In essence, the Holy Spirit is… well… a Spirit. We, being subjected to a physical world and laws cannot see “spirits”. We both belong to two different worlds that exist in totally different respective realms altogether. So from the outset, let us establish the point that it is virtually impossible to “prove” that the Sprit of God exists. That would be attempting to show you what cannot be seen.
Of course, this does not mean that if you can’t prove something, that “thing” does not exist. There are many things that we cannot prove and yet believe. That is part of our human reality.
But logically, what are the philosophical arguments about the existence of God the Spirit?
Christian faith is based on what we could call logical faith. That may sound an oxymoron. Just like “deafening silence”. God has never asked us to believe in something that is impossible to believe in. But God demands faith in a Person (His Son) and in the Son’s Redemptive work on the cross.
If we were to ask ourselves, how can we have proof of the existence of God (or God the Spirit in this case), we could logically start with a number of intellectual elements:
- What does Science say?
- What does our personal experience say?
- What does History say?
- Science: Well, the current definition of Science does not allow itself to be a useful tool to help us prove spirituality. “Science is the search for natural explanations of what’s observed in the universe”. Ok. With such a definition, we cannot demonstrate God since His spiritual world is apart from our “natural” physical environment. Also, a spirit cannot be “observed” as stated above. Therefore we must conclude that Science, in its very essence, is too limited to ever reach the level of explaining that which is neither “natural” nor “observable”.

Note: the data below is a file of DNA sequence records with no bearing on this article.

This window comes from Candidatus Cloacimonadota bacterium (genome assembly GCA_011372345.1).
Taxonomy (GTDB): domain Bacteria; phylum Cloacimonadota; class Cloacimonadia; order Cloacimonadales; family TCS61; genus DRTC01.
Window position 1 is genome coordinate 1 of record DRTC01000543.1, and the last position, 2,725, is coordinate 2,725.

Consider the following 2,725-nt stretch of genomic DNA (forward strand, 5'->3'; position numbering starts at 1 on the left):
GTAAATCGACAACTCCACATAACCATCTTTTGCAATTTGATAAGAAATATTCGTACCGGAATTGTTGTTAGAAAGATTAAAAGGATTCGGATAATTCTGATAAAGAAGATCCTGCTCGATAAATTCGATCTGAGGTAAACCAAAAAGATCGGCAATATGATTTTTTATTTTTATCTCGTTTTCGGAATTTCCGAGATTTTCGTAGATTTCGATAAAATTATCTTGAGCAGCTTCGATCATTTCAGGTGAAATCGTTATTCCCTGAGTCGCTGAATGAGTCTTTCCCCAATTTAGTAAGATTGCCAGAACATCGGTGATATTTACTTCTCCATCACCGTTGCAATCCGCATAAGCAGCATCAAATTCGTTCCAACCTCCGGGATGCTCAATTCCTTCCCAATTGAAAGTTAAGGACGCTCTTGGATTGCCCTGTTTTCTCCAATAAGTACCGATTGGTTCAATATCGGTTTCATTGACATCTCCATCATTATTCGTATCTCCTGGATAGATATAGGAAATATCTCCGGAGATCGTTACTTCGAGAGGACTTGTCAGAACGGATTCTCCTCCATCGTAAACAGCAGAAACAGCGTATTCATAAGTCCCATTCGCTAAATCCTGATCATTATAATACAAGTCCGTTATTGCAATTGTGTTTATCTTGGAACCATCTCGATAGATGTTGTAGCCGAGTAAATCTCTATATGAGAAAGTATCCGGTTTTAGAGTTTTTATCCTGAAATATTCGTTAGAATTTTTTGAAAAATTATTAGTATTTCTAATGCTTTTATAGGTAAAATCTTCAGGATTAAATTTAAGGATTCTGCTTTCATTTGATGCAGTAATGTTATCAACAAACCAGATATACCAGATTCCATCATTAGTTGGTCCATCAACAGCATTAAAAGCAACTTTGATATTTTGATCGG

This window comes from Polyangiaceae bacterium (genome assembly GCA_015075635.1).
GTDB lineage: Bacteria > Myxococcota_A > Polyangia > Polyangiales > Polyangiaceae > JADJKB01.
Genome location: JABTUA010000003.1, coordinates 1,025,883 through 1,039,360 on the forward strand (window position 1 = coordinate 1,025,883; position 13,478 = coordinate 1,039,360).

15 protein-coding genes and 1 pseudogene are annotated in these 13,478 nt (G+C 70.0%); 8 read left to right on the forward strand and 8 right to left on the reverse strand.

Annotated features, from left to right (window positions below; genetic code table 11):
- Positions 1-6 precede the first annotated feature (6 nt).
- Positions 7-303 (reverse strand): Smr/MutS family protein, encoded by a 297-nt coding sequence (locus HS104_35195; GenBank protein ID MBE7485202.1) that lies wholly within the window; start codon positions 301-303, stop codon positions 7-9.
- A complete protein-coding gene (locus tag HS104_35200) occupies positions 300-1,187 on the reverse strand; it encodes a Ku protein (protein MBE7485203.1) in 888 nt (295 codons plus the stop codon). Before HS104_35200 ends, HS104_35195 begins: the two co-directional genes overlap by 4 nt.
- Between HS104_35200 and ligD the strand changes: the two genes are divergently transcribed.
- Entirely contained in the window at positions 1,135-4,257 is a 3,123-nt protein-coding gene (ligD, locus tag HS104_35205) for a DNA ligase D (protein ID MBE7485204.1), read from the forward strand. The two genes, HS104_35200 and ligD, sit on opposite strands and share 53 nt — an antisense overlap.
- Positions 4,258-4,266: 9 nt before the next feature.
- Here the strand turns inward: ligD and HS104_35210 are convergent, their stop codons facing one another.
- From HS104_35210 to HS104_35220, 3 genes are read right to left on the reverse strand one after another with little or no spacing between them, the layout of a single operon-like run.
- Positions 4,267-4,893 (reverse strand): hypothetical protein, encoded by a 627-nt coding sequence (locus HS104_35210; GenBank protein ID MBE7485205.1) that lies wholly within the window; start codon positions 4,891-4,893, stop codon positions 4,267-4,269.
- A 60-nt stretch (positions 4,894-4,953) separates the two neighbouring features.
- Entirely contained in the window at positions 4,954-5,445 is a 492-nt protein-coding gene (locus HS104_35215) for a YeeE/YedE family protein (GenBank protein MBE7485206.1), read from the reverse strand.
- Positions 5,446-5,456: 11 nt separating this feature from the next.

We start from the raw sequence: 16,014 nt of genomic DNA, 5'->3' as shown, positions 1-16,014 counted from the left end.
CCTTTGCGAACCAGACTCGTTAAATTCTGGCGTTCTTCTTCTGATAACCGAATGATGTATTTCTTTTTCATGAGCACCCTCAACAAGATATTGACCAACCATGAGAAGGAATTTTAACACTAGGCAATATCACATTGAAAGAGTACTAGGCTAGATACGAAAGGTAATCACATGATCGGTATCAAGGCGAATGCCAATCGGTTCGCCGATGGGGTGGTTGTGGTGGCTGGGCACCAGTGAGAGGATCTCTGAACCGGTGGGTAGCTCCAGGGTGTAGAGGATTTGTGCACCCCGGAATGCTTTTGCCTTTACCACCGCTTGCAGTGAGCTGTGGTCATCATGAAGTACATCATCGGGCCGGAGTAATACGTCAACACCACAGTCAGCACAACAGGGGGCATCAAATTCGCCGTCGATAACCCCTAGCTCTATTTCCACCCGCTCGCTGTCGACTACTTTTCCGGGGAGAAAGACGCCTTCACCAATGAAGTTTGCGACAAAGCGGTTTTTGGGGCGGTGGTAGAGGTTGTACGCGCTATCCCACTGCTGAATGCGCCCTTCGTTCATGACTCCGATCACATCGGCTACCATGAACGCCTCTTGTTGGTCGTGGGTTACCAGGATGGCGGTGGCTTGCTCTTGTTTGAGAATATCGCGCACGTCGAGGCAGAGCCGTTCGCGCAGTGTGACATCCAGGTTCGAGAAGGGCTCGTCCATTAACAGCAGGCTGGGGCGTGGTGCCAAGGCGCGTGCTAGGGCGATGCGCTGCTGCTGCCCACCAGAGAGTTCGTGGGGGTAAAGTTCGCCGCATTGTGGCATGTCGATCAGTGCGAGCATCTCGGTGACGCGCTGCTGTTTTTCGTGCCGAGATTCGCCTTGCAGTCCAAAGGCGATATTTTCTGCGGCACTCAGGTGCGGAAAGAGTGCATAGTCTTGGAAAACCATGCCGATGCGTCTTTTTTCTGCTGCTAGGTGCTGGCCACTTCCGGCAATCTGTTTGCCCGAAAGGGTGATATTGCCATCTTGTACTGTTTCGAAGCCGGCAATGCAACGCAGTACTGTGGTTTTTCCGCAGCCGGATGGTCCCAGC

- Personal experience: Well, there is no question that some individuals claim to have had some spiritual experiences (new birth, revelation, conviction, vision or anything else you want to call it) when it comes to Christianity. A good example of this would be the Apostle Paul on the road to Damascus. There was no doubt that Paul claimed to have had a personal experience in the spiritual realm to satisfy his faith. To him, his experience made sense because it was real. At least to him. The problem for every one else is that Paul’s experience remains personal and therefore subjective. In essence, it proves nothing to anyone else. So we need to conclude that personal experiences are simply too “unobjective” (allow me to use that word) to be the basis of any proof.
- History: Here again, there is no real historical fact about God or even Jesus of Nazareth. That may surprise some of our readers, but you will find strong arguments against any established historical fact about these elements. The best source we have remains the New Testament. But from a skeptic’s angle and even most contemporary scholars, this is considered weak at best. After all, there are no original texts available.
So if we can’t prove the existence of God, neither by Science, Personal experience or by History, on what basis are we to come to God?
God prefers a system based on belief in His Son. Christian faith is not blind faith. It makes sense… but it remains faith. If we had intellectual and factual proof, we would need no faith. God chose this way to bring us on a higher and eternal plane. He wants our hearts, not our minds. That is exactly the work of the Holy Spirit. This Divine Person convinces us of these things if our heart is attracted to the Son of God. The proof is Him, subjectively “in” us and that cannot be scientifically or historically measured or demonstrated.
We are called to careful logical thinking… but we can only succeed in receiving Life Eternal by coming in trust (faith) to God. There is free will, a choice, not made primarily with the mind but with the heart. When this wonderful event happens, it is always through the loving power of the Holy Spirit in us.
“And we, who with unveiled faces all reflect the Lord’s glory, are being transformed into his likeness with ever-increasing glory, which comes from the Lord, who is the Spirit.” 2 Cor. 3:18.